I love David Sedaris. I'm trying to remember when I was first introduced to his writing, and I think it was in college by my best friend and also a fellow co-worker. After I read Me Talk Pretty One Day, I was hooked. It still remains my favorite collection of his. I even asked for a New Yorker subscription for my birthday - half the reason was to check each week for a new Sedaris story. (While The New Yorker is a great pub, I never had the time to read the whole thing each week on top of working, eating, sleeping and all the other magazines and books I read - thing's dense!)
Sedaris got his "big break" when he recorded his reading of SantaLand Diaries for Ira Glass' Chicago radio morning show several years back (Sedaris is still a frequent contributor to This American Life). This is one of the funniest stories I've ever heard/read. Sedaris does a lot of what I call immersion writing - throwing himself into possibly humorous situations and seeing what comes of it. For SantaLand Diaries, he worked as an elf at Macy's. This is probably his most famous work, yet in his mind, it's one of his least favorites. However, I listened to a podcast with him recently and he seems to dislike many of his stories once they've been published - he's ready to move on. (I also love his stories about being a house painter, a mover and a cleaner - though I can't remember what books those fall in. Me Talk Pretty One Day is about living in Paris, and not speaking the language. Sedaris and his partner Hugh live abroad a majority of the time.)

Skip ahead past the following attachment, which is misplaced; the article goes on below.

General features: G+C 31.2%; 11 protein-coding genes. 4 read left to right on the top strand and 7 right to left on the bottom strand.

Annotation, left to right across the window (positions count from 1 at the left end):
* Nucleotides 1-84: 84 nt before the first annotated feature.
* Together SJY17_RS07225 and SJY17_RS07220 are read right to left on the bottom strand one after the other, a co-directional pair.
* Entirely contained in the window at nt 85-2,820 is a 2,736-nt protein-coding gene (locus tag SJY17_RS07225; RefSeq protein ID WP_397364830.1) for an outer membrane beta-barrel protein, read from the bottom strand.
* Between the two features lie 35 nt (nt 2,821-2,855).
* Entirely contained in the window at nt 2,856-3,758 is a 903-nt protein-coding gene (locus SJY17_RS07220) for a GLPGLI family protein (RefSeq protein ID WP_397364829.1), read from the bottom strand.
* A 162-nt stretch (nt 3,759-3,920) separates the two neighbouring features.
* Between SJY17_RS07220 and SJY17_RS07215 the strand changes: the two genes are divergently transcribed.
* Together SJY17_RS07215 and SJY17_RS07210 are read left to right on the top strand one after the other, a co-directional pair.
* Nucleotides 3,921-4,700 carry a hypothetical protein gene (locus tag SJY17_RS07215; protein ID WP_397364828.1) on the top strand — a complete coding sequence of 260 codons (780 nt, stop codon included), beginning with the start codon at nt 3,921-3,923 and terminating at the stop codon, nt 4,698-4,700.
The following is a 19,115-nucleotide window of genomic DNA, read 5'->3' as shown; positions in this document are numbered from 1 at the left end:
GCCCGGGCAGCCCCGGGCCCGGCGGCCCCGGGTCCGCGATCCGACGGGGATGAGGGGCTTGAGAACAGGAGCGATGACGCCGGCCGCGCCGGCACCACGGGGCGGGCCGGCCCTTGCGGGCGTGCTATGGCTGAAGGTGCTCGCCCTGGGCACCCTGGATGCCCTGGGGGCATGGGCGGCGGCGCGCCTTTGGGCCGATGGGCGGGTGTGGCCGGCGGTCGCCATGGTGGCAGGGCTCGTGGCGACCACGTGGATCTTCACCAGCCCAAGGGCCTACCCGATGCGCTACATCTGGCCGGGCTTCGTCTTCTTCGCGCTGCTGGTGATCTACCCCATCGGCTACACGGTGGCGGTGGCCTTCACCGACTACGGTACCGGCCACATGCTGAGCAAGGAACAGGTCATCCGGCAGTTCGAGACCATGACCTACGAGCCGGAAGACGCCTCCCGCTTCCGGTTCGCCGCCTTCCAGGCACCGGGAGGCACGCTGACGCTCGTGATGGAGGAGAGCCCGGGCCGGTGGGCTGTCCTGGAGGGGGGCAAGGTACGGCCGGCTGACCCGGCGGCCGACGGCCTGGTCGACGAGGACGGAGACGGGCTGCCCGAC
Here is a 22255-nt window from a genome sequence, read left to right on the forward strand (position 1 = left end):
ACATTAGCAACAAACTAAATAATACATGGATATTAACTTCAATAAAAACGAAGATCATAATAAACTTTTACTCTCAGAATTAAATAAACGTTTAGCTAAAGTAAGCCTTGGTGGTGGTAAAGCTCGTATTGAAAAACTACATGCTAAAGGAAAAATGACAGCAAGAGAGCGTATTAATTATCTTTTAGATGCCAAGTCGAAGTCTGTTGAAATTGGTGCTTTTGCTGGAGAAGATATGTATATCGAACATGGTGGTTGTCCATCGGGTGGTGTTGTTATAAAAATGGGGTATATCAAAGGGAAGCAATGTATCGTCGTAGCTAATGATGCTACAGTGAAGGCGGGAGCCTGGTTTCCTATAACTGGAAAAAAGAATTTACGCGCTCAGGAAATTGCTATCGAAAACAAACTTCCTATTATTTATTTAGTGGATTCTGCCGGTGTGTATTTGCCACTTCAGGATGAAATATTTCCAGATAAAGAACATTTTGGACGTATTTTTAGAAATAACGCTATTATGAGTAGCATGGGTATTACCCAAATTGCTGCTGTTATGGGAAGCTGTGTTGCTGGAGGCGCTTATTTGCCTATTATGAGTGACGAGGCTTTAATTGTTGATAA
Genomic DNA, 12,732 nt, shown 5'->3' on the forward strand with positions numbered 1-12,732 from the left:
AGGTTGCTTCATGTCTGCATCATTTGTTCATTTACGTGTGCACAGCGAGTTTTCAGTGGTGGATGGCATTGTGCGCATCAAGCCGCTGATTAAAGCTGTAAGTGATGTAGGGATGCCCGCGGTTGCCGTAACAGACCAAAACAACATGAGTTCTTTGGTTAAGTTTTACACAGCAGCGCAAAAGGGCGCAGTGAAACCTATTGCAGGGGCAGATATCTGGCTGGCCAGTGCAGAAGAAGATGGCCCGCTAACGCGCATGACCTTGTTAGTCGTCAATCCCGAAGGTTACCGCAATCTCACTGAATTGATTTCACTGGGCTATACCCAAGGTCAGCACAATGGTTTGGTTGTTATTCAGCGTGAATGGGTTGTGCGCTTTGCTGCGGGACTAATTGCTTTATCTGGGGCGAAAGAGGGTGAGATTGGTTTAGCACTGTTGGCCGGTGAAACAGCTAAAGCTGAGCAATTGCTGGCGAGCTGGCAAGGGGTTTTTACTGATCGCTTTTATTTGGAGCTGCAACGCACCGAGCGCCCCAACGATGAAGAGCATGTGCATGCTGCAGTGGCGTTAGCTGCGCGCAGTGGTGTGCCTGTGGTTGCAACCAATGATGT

Sedaris is self-deprecating, humble being. His life situations are very entertaining to read about, yet he personally doesn't understand what the fuss is all about. He keeps a diary, something he writes in every day and indexes every season so he can use it as a reference later. He goes on 30-city lecture tours twice a year, trying out new material. He'll read stories and gauge the audience reaction - rewriting later that night if need be, or trashing something that bombed. He's not a comedian, but his process seems similar.
His latest book, When You Are Engulfed in Flames, is what I'm reading now. I just started, so thoughts to come later. However, Sedaris stops in the Twin Cities this weekend. I can't make these engagements, but maybe when he returns in the fall. His lectures are always packed, so arriving early is important.
Today, Friday June 13: University of Minnesota bookstore, 7 p.m.
Saturday June 14: Borders in Roseville, 1 p.m.
October 19: State Theater, 7 p.m.
Who else loves Sedaris? Do you have a favorite essay of his?